Yet as the crisis looks set to continue through the coming winter, with Covid on the rise and the inevitable threat of a flu outbreak, the NHS faces considerable uncertainty about when and how it will resume anything like a normal service. The five-year ‘Long Term Plan’ (LTP) launched to much fanfare in 2019, now looks to be in considerable jeopardy.

When Covid first hit our country, the NHS was already suffering a shortage of doctors and nurses – as well as the worst four-hour wait performance in A&E since figures were first collected. And corresponding failures on key targets for cancer, GP appointments and hospital treatment merely emphasised the impact of pressures across the piece.

This vulnerability was behind the government’s first panicky response to Covid during the original lockdown in March. Huge efforts were put into preserving NHS capacity to deal with patients affected by the virus. Much else, however, had to go and the BMA have since warned that the shutdown of most non-Covid services has left a large backlog of related care.

Two million people are waiting more than 18 weeks for hospital treatment, with the NHS Confederation estimating that the waiting list for routine procedures could reach 10 million by the end of this year. The Royal College of Physicians, meanwhile, have warned that patients health will have deteriorated to the point where they will need far more extensive treatment than planned.

Alongside this, patients with cancers are at risk of surgery being postponed or undetected because they could not get tests; and many with mental health conditions have missed direct contact with health professionals. The NHS, therefore, has a major task to get normal services back on track let alone implement the LTP.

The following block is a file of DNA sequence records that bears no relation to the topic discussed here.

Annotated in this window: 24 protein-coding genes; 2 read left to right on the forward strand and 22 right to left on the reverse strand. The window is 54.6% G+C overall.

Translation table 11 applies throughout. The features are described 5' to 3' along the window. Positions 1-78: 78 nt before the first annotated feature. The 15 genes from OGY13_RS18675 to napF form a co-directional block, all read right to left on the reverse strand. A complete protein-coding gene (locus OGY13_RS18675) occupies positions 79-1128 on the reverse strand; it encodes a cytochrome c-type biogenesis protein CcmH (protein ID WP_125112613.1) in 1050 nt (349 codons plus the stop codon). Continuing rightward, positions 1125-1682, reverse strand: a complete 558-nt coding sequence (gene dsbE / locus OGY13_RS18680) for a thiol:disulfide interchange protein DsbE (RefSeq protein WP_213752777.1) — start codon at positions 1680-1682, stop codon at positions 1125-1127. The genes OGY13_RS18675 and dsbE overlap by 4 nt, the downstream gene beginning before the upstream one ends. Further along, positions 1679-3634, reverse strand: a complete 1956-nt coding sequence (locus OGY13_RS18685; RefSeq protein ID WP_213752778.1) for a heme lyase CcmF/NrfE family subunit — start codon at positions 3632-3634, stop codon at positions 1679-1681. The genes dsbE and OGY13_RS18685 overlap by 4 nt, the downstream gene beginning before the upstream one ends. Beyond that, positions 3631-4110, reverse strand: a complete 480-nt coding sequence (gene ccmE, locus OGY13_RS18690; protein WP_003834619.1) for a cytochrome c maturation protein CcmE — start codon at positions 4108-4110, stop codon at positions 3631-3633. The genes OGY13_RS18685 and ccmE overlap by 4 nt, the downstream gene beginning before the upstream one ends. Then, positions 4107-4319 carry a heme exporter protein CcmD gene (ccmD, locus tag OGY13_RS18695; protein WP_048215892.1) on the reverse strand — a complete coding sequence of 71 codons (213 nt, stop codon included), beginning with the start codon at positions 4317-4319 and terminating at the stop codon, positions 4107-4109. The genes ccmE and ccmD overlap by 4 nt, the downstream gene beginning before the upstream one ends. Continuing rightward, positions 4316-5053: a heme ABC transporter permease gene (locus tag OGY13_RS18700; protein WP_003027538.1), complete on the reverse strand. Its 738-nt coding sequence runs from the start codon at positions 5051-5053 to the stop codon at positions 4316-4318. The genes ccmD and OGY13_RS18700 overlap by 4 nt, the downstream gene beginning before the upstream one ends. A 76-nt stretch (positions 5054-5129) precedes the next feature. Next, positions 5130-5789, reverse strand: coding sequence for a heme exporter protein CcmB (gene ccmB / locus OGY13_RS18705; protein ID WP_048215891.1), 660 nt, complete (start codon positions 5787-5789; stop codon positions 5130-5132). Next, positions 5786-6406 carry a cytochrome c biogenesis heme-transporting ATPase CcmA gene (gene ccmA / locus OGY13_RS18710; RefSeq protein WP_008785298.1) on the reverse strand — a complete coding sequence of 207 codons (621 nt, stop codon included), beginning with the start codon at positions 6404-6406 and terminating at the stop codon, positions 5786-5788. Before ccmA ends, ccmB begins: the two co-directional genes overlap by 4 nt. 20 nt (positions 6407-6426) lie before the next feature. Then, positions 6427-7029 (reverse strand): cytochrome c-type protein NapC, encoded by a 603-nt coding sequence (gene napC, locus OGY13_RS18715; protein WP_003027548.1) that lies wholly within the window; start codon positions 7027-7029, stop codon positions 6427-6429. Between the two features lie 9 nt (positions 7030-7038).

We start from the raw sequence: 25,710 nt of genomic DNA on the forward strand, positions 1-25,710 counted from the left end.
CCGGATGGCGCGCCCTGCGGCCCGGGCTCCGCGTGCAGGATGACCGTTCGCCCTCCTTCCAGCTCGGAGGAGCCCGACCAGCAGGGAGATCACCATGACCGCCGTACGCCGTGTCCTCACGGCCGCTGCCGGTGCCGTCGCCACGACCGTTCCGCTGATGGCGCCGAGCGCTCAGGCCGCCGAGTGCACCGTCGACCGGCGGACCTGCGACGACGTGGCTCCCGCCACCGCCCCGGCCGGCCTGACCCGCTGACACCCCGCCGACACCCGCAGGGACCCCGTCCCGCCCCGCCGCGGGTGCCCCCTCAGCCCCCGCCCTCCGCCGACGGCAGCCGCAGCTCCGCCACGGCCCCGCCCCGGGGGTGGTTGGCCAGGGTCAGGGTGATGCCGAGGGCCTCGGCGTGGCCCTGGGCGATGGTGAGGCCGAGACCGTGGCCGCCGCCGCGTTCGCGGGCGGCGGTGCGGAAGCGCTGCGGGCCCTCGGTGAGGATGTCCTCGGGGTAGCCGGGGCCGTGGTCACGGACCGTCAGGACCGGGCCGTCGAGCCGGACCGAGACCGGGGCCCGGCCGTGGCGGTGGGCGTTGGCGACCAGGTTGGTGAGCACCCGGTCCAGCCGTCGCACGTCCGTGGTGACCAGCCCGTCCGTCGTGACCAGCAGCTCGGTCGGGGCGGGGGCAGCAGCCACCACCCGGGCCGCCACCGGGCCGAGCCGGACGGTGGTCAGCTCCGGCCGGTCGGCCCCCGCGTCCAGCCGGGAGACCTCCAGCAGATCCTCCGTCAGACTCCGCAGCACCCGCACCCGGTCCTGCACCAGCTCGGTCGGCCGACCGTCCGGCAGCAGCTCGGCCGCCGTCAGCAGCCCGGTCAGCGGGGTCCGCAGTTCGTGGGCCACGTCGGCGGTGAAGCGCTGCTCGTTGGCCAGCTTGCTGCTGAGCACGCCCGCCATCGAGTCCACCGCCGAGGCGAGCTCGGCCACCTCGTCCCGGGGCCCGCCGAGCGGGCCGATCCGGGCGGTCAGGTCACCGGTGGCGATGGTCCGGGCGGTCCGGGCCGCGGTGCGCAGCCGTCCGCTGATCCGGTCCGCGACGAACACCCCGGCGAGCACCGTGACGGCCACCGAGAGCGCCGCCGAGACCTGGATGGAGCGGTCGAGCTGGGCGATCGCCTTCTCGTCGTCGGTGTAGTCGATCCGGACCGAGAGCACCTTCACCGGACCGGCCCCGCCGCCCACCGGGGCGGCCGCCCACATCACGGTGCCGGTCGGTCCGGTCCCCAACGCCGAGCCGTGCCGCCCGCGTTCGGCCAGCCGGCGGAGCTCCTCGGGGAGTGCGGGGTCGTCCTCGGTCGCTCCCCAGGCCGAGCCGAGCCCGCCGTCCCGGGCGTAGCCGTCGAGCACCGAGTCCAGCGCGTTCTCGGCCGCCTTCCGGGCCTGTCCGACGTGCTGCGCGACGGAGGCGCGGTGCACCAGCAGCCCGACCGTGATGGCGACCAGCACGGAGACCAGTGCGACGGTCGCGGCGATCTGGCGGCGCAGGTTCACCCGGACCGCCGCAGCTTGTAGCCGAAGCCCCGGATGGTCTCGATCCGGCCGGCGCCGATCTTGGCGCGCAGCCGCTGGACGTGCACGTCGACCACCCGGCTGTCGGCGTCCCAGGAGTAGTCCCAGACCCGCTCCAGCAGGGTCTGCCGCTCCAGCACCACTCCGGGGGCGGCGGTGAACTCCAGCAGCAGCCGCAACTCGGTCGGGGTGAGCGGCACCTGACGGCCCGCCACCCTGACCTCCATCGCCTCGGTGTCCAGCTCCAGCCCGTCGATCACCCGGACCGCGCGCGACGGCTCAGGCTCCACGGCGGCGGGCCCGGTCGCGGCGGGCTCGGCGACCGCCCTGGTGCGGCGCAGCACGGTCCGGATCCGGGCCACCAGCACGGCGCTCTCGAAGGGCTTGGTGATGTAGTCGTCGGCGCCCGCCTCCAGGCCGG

Ministers have set much store by the five-year programme, which aims to bring in a new service model that gives patients more options, better support, and joined up care. It also aims for GPs to extend the range of convenient local services; and envisages a further expansion of treatment centres to support those with learning disabilities and mental health conditions.

But for an NHS convulsed by the immediate pressures of a pandemic and a huge waiting list, the challenges are immense. So, there is an urgent need to deal with the immediate capacity issues, tackle the treatment backlog (with an emergency plan), and then recharge the LTP. 

On the positive side, the NHS will be able to build on some of the lessons learnt during the crisis.

For patients, remote appointments have worked well and suggest that unnecessary visits to hospital and GPs could largely be avoided in the future. Many organisational barriers to providing integrated care were swept away in a matter of days. Staff have been very flexible and quickly retrained to perform other roles. And local leaders are taking decisions that would normally get referred up the bureaucratic chain of command. A big lesson for our national bodies to take to heart.

While wartime analogies have been thrown about like confetti over the past six months, but at least one could prove useful. The origins of the NHS lay in the Beveridge report, which Nye Bevan and the post-1945 Labour government then built on. If ever we needed a second Beveridge it is now – with perhaps this time a view on sorting out social care. Sadly, Boris Johnson and his colleagues show no sign of having the will and wherewithal to think on that scale, or the leadership and competence to deliver.

Lord Philip Hunt of Kings Health is a Labour Peer and former Health Minister. He tweets @LordPhilofBrum

Published 13th September 2020

Best laid plans

Philip Hunt on Covid's wider impact on the NHS

Wilf Stevenson on the latest attempt to get a Trade Bill through Parliament